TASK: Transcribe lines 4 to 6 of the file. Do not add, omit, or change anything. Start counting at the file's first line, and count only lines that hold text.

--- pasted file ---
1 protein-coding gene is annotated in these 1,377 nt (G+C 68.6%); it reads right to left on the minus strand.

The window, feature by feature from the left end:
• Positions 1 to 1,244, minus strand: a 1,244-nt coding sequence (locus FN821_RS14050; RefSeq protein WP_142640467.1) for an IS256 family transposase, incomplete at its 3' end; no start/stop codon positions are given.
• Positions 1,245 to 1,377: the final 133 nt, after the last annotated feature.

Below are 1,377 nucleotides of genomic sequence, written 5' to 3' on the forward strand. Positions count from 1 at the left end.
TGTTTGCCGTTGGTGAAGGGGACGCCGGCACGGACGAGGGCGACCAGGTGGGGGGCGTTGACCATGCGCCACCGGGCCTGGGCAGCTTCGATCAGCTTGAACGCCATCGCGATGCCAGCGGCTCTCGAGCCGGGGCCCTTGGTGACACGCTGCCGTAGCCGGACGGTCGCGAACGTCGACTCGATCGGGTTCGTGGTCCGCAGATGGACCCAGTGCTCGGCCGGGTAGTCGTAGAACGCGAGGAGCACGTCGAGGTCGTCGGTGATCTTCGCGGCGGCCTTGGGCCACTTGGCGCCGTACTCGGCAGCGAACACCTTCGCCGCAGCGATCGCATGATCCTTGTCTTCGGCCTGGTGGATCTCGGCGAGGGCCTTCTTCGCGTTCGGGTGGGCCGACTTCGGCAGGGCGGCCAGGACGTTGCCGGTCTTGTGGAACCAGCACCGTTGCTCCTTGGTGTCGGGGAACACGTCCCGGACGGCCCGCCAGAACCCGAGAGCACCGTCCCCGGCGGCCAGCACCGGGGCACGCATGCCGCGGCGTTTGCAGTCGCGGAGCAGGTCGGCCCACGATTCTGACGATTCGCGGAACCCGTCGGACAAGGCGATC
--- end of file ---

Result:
• Positions 1,245 to 1,377: the final 133 nt, after the last annotated feature.

Below are 1,377 nucleotides of genomic sequence, written 5' to 3' on the forward strand. Positions count from 1 at the left end.
TGTTTGCCGTTGGTGAAGGGGACGCCGGCACGGACGAGGGCGACCAGGTGGGGGGCGTTGACCATGCGCCACCGGGCCTGGGCAGCTTCGATCAGCTTGAACGCCATCGCGATGCCAGCGGCTCTCGAGCCGGGGCCCTTGGTGACACGCTGCCGTAGCCGGACGGTCGCGAACGTCGACTCGATCGGGTTCGTGGTCCGCAGATGGACCCAGTGCTCGGCCGGGTAGTCGTAGAACGCGAGGAGCACGTCGAGGTCGTCGGTGATCTTCGCGGCGGCCTTGGGCCACTTGGCGCCGTACTCGGCAGCGAACACCTTCGCCGCAGCGATCGCATGATCCTTGTCTTCGGCCTGGTGGATCTCGGCGAGGGCCTTCTTCGCGTTCGGGTGGGCCGACTTCGGCAGGGCGGCCAGGACGTTGCCGGTCTTGTGGAACCAGCACCGTTGCTCCTTGGTGTCGGGGAACACGTCCCGGACGGCCCGCCAGAACCCGAGAGCACCGTCCCCGGCGGCCAGCACCGGGGCACGCATGCCGCGGCGTTTGCAGTCGCGGAGCAGGTCGGCCCACGATTCTGACGATTCGCGGAACCCGTCGGACAAGGCGATC